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jazman777
11-16-2004, 09:12 PM
It's seems pretty clear to me that of all the groups in IL2, the US Army Air Force is by far the most flamboyant in decorating aircraft. Just so you don't think, "it's those Americans" I think the USN is by far the dullest. Just look at the custom skins at il2skins.com.

Zyzbot
11-16-2004, 09:34 PM
Yes...some could be just a bit flamboyant!

http://www.fiddlersgreen.net/AC/aircraft/Consolidated-B-24/b24_info/image-3a.jpg

A.K.Davis
11-16-2004, 10:56 PM
IJAAF wins hands down for aesthetics.

VFA-195 Snacky
11-16-2004, 11:22 PM
K.I.S.S.

Keep It Simple Stupid

Capt._Tenneal
11-16-2004, 11:29 PM
<BLOCKQUOTE class="ip-ubbcode-quote"><font size="-1">quote:</font><HR>Originally posted by A.K.Davis:
IJAAF wins hands down for aesthetics. <HR></BLOCKQUOTE>

Aesthetics can be a personal opinion, but I agree that the Japanese had some of the, ahem, more colorful camo schemes of WW II. Especially the ones I can describe as sort of a dazzle pattern, and the " little squiggly stuff " pattern. http://forums.ubi.com/images/smilies/53.gif

Phil_C
11-16-2004, 11:42 PM
I dunno if the formation ships ever flew a combat mission.. but if they didnt im kinda glad they didnt cause man what a target they would be http://forums.ubi.com/groupee_common/emoticons/icon_cool.gif

stansdds
11-17-2004, 03:42 AM
Formation ships did not fly in combat, they were already veterans and were war weary, but had sufficient life left in them to serve such purposes.

As far as I know, the USN policy allowed no art work on USN aircraft and this was pretty well enforced. The Marines were a little more lax about this policy and the Army did not seem to care unless the aircraft were stationed where they could be easily viewed by civilians around an airbase.

Capt._Tenneal
11-17-2004, 07:58 AM
Were the USA the only major combatant (or even nation) to regularly christen individual aircraft with names in WW II ?

Inadaze
11-17-2004, 08:03 AM
<BLOCKQUOTE class="ip-ubbcode-quote"><font size="-1">quote:</font><HR>Originally posted by Capt._Tenneal:
Were the USA the only major combatant (or even nation) to regularly christen individual aircraft with names in WW II ? <HR></BLOCKQUOTE>

The RAF named aircraft as well. I dunno about the Fleet Air Arm though.

S! Inadaze

A.K.Davis
11-17-2004, 08:08 AM
IJAAF named aircraft to a degree, although not in the American way of drawing inspirations from sweethearts and popular culture. Much more symbolic. Like the Luftwaffe, personal emblems were used at times.

The skin we have in game for the Ki-61-Hei (actually a historical skin from a Ki-61-Tei) says "sword" on the engine cowling, for example.

Chuck_Older
11-17-2004, 10:28 AM
<BLOCKQUOTE class="ip-ubbcode-quote"><font size="-1">quote:</font><HR>Originally posted by Capt._Tenneal:
Were the USA the only major combatant (or even nation) to regularly christen individual aircraft with names in WW II ? <HR></BLOCKQUOTE>

Well, it wasn't as common as the movies make it out to be. It wasn't a rare sight by any means, but not every aircraft had such markings of course, and lamost no pilot seems to have referred to his aircraft or an aircraft he shared with another pilot, byt the name on the plane. Mostly, as mentioned, it was the Army that got away with that. USN and USMC had less of a 'personal' aircraft, although some a/c did have some degree of embellishment beyond a squadron insignia.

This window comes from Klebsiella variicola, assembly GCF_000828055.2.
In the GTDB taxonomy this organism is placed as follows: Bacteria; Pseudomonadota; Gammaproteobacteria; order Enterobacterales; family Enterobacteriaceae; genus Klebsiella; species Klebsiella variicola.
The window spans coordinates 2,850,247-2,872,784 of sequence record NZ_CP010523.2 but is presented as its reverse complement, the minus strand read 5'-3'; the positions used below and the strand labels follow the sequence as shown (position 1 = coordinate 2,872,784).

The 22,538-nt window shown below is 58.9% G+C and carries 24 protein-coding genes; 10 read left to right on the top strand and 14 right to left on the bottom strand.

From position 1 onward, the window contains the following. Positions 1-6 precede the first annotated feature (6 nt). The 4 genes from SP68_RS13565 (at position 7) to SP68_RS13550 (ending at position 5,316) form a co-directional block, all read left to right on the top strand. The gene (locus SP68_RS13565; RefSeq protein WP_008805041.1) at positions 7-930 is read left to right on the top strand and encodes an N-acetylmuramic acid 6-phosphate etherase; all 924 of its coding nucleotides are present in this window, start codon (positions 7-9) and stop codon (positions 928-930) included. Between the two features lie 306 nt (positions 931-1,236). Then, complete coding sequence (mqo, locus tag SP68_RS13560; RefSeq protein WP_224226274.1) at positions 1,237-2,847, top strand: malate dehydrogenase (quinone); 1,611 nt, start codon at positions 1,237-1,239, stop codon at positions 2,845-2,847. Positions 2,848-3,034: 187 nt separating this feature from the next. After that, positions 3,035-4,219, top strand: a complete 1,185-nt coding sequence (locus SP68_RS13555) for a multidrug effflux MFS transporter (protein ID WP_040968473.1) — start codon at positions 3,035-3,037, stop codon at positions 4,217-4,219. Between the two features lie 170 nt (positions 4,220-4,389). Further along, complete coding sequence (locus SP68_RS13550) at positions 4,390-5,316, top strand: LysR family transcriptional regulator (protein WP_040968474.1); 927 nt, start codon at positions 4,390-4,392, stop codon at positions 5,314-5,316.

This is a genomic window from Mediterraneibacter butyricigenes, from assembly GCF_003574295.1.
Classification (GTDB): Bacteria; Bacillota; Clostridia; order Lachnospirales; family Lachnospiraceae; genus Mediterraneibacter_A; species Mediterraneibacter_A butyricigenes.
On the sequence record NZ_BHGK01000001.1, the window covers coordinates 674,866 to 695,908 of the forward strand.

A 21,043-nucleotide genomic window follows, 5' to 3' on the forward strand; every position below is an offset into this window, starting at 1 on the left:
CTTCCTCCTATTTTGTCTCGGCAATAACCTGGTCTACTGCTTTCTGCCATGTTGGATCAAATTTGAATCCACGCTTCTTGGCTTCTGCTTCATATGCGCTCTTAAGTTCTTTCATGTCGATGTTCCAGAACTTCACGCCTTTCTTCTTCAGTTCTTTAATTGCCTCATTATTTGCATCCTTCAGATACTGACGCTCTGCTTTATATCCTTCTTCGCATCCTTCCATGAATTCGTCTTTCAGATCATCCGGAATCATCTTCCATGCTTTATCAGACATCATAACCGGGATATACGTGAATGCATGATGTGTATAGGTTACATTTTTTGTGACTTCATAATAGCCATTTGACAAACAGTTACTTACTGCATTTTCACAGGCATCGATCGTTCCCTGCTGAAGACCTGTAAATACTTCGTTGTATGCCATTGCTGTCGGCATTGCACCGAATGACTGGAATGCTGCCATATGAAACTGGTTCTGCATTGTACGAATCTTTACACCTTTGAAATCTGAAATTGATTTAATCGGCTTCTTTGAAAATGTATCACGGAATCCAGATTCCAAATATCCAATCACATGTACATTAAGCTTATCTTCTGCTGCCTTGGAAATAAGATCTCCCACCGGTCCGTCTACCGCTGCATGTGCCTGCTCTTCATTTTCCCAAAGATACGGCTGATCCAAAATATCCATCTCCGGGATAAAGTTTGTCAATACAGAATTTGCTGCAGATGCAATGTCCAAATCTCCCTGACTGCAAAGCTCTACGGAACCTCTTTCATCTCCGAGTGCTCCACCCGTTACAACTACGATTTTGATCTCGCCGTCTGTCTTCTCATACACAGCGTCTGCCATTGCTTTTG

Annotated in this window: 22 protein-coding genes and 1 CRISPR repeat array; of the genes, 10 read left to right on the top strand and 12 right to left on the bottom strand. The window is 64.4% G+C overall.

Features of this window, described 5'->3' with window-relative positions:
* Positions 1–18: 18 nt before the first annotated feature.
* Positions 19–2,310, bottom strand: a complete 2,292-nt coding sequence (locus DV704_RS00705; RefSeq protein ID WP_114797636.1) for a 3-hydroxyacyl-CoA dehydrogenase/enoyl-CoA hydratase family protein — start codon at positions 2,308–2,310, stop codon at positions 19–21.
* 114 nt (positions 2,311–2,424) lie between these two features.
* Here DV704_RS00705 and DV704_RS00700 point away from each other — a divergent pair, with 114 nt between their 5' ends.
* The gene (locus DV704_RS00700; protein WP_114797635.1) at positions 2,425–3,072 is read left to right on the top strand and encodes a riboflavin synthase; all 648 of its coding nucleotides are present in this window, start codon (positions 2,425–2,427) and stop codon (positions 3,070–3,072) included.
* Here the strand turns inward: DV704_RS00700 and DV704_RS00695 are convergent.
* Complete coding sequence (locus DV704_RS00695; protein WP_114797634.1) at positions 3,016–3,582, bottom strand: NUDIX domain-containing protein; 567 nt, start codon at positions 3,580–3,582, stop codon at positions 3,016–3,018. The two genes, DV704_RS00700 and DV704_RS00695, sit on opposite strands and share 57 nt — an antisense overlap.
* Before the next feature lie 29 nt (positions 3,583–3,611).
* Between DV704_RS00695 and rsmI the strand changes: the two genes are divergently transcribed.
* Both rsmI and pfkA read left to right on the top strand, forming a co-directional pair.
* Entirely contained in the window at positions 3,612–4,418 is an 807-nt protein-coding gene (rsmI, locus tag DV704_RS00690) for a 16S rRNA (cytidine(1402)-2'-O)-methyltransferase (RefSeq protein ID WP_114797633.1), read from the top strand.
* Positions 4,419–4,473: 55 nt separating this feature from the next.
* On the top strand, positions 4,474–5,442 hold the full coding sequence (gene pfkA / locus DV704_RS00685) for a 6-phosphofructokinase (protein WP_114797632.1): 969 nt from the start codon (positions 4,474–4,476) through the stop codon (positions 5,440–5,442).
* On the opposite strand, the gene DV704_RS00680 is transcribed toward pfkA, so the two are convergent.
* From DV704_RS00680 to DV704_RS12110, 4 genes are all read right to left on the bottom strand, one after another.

The RAF had 'presentation aircraft', such as The Hendon Pegasus, but the pilot's didn't name the plane. The US did this too, and the presentation name usually stayed with the a/c. In the RAF, there were strict rules about defacing the property of the King, so: no painted jackets, no personalised aircraft was the norm.

Soviet aircraft had a degree of embellishment, but it seems to have tended towards slogans like "death to Fascists!" and "For Stalin!", which, I think, was a heck of a good idea to put on your aircraft in the Soviet Union, it might save your hide some day. "Stalin Smells Bad!" would have been on the nose of a plane piloted by a person with a very short career (and life)

German aircraft carried artwork more along the lines of heraldric symbols. I can't think of any that bore a name, but there must have been some.

Italian aircraft seem to have carried little embellishment

Zyzbot
11-17-2004, 10:40 AM
I have a book "Markings and Camouflage Systems of Luftwaffe Aircraft in WWII Vol.III".

It show photos of a small number of Luftwaffe aircraft with individual names...usually painted just under the cockpit.
One photo is of a Bf-109G-5 flown by Barkhorn. It has the name "Christi" on it. Another is a photo of a FW-190 from JG2 with the name "Pippimann!" painted under the cockpit.

A.K.Davis
11-17-2004, 03:13 PM
<BLOCKQUOTE class="ip-ubbcode-quote"><font size="-1">quote:</font><HR>Originally posted by Zyzbot:
I have a book "Markings and Camouflage Systems of Luftwaffe Aircraft in WWII Vol.III".

It show photos of a small number of Luftwaffe aircraft with individual names...usually painted just under the cockpit.
One photo is of a Bf-109G-5 flown by Barkhorn. It has the name "Christi" on it. Another is a photo of a FW-190 from JG2 with the name "Pippimann!" painted under the cockpit. <HR></BLOCKQUOTE>

Wasn't there a Dora that had the name "Gerti" on the side? Will look at home.

Also, kill markings on Japanese markings were for the aircraft, not the pilot. There was some personalization, especially with high-morale, high-publicity units like the 244th Sentai, but emphasis remained on a collective spirit. In fact, some have speculated that the clover leaf sometimes depicted on a Ki-61 flown by 244th Sentai CO Kobayashi as his personal emblem may have been the work of a bored Allied occupier, since the "lucky clover" had no significance in Japanese culture.